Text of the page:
February 28, 2005

The Abridged Esquire

Okay, as per the promissory note below, I flipped through our office copy of Esquire and lo!, it was very cheerful indeed. Benjamin Wallace-Wells may think female boxing is brutal and hopeless, but his fashion counterparts in New York have some very good things to say about female wrestling from the 1950's: "They made almost no money, lived as vagabonds, performed dangerous stunts, and often faced bizarre sexual manipulation." Okay, maybe not. Moving on... this one bit, part of a mock retrospective of the 21st century, rung true:
By early 2005, every American had a blog. These blogs evolved into an incendiary form of 'new journalism' that aggressively covered previously unreported issues. The issues included the growth of the blogosphere, the future of blogging, blogging's relationship to other media, what blogging reflected about society, the unblogged lifestyles of certain blogging celebrities, why the mainstream media refused to recognize blogging as a legitimate news source, and potential cast changes on The O.C. It was an exhilarating time for anyone who knew how to type.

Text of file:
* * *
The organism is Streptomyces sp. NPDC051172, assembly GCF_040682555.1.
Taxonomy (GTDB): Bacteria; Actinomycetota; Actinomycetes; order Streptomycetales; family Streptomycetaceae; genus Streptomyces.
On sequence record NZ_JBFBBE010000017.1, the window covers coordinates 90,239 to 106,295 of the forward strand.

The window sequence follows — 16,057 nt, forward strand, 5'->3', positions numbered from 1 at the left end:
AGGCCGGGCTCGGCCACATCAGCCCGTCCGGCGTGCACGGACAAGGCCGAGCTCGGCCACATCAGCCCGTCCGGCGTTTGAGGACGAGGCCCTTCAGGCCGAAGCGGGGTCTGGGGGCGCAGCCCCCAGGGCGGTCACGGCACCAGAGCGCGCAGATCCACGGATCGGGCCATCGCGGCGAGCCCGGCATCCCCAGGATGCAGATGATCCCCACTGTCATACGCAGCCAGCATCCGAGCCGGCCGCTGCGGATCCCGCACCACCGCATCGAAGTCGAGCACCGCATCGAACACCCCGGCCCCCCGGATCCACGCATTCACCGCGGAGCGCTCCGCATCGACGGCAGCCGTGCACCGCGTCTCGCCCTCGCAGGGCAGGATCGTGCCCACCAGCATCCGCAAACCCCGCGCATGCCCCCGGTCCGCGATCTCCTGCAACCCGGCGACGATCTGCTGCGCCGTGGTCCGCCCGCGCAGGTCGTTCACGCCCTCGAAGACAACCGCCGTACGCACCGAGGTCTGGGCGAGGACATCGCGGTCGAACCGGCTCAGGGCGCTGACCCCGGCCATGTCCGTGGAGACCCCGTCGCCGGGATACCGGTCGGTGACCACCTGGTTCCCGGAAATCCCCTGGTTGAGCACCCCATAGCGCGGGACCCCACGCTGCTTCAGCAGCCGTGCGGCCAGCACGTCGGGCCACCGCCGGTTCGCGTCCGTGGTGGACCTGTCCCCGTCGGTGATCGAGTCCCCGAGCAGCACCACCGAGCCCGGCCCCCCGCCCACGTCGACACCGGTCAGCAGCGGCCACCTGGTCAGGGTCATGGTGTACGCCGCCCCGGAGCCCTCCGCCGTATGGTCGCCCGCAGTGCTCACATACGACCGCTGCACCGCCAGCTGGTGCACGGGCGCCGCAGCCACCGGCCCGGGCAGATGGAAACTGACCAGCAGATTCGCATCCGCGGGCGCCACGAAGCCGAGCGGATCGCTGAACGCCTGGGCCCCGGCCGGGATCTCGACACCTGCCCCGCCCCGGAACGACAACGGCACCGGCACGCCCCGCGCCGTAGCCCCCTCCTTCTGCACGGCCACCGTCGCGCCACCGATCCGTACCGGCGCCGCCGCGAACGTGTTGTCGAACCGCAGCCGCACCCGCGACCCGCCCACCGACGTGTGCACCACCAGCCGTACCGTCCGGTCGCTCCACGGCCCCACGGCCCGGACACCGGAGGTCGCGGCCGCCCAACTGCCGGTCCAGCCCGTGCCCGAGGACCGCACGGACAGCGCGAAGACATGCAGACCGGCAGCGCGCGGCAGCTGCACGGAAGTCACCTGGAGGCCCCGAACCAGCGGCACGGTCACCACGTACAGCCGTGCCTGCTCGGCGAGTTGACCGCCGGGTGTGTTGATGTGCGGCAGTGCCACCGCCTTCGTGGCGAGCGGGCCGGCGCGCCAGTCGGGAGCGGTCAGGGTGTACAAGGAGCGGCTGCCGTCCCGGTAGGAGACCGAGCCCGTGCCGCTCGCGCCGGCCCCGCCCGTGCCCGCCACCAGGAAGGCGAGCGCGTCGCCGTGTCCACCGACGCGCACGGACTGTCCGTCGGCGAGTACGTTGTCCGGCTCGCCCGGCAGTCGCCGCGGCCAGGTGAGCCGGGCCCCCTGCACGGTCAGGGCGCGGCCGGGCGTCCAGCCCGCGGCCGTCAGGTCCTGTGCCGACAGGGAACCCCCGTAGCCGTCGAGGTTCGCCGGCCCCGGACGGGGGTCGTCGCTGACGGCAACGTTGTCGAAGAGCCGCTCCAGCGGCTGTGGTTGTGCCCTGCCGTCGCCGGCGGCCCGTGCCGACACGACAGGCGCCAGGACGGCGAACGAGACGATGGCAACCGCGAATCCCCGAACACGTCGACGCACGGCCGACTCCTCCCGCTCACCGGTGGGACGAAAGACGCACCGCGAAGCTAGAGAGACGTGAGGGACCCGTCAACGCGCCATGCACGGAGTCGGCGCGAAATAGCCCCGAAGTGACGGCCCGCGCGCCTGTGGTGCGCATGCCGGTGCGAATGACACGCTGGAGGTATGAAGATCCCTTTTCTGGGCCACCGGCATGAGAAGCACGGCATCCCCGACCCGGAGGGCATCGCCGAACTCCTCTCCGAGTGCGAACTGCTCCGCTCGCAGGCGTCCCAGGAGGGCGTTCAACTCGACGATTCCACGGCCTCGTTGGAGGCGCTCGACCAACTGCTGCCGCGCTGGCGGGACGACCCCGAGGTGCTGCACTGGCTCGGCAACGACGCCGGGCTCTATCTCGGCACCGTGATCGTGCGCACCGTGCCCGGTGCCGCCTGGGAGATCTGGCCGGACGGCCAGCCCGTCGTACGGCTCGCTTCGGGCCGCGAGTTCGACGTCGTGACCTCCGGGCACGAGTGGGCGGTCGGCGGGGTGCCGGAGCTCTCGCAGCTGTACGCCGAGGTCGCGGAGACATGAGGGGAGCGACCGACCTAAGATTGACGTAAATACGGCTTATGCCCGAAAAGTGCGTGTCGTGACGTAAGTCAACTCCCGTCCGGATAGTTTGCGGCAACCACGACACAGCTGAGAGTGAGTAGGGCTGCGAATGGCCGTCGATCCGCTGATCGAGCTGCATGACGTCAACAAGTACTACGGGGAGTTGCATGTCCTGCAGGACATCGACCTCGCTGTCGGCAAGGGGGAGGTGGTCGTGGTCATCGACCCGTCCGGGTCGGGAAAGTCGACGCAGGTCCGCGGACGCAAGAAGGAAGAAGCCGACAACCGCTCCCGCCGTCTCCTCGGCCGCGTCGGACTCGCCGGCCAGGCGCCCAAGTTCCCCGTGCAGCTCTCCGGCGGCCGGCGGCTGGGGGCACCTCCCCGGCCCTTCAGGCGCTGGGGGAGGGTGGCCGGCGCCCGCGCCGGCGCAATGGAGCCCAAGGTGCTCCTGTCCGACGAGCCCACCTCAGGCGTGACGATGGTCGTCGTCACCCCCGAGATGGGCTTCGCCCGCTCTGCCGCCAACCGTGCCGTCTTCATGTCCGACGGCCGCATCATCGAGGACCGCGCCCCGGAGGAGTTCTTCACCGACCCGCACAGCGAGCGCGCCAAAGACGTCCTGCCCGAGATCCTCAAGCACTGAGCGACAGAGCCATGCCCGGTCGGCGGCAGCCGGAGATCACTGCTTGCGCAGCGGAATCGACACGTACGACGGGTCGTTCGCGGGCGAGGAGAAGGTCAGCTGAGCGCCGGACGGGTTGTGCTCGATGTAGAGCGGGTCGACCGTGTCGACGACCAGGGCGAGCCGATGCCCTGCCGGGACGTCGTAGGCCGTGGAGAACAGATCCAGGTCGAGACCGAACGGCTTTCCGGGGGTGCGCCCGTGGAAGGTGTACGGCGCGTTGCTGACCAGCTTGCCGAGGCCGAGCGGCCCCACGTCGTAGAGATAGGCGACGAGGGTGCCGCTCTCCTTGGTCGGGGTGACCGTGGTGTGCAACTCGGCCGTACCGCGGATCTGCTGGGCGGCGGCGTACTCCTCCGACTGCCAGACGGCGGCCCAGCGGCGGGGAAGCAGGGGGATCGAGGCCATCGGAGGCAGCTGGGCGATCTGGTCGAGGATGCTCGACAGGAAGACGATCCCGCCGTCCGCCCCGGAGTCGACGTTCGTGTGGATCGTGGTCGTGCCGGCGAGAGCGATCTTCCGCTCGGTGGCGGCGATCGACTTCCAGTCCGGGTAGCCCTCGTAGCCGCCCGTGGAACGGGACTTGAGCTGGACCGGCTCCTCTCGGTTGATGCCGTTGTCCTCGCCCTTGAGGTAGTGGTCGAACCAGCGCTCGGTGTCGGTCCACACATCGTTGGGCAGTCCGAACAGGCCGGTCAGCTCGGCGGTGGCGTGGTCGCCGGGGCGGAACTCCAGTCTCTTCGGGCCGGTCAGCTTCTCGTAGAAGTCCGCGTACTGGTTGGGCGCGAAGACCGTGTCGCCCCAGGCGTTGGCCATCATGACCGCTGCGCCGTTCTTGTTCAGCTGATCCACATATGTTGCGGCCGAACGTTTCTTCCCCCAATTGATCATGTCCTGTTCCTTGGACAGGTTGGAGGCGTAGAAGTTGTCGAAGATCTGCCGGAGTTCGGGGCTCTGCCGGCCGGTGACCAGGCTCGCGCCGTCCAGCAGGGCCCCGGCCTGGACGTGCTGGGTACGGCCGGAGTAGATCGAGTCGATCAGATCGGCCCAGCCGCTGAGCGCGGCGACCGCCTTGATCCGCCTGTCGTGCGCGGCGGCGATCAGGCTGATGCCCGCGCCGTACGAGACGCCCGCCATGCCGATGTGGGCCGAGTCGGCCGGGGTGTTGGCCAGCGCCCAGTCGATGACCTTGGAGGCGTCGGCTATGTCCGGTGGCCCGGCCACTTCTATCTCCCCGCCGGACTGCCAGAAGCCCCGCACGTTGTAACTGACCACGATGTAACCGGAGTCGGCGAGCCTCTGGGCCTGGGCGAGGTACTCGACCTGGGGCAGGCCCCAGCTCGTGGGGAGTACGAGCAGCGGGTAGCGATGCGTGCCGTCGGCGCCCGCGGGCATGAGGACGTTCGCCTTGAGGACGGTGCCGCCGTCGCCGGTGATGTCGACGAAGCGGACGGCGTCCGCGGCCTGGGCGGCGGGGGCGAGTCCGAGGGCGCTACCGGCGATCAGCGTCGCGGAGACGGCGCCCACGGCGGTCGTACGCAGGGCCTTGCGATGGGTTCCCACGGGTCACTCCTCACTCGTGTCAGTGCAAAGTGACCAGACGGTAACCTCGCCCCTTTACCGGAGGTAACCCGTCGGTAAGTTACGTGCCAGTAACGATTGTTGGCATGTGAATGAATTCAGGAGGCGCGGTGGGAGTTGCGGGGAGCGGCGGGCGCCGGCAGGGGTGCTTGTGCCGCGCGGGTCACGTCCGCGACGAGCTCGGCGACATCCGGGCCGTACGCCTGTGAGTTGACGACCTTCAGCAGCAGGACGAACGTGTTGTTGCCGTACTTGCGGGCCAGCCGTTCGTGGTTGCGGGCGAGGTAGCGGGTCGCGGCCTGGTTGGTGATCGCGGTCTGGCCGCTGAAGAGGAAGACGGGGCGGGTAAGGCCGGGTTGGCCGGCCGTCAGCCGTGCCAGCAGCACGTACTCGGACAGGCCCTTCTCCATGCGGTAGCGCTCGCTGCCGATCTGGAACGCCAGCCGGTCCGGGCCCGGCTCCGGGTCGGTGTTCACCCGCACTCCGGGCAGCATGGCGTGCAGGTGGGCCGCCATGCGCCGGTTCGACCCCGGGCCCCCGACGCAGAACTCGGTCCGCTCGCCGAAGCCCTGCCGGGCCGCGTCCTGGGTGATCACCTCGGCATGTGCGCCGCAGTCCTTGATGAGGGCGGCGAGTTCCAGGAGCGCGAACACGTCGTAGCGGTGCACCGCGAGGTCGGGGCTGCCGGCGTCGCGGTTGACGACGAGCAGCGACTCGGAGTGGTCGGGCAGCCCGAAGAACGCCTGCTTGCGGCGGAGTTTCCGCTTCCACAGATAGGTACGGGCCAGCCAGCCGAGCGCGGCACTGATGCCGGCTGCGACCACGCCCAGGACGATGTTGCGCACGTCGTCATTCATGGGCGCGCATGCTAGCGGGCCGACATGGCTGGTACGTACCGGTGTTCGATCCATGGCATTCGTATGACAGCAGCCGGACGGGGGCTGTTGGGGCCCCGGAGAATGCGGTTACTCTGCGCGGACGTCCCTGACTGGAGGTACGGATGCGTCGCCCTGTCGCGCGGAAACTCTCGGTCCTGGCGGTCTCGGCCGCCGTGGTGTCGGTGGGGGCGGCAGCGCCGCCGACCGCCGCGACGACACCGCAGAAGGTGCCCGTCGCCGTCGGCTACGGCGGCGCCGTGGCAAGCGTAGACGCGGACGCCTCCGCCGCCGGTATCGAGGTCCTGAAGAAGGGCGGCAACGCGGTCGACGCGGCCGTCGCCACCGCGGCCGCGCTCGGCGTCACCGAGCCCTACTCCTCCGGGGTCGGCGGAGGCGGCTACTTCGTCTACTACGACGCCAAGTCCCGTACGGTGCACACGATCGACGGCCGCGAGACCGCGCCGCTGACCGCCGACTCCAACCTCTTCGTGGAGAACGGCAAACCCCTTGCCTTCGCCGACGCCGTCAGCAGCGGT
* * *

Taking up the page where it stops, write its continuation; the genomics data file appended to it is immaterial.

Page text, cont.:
Nyuk nyuk. And then it's a few short flips through "The New Laws of Fashion" (e.g. "18. Be suspicious of the guy in the State U. sweatshirt." Too true!) and we're all done! Oh, okay, one more fashion tip that can't be understated: "25. Short socks are for Englishmen and Italian bus drivers—you are neither." Thank you.
-- Brad Plumer 8:59 PM || ||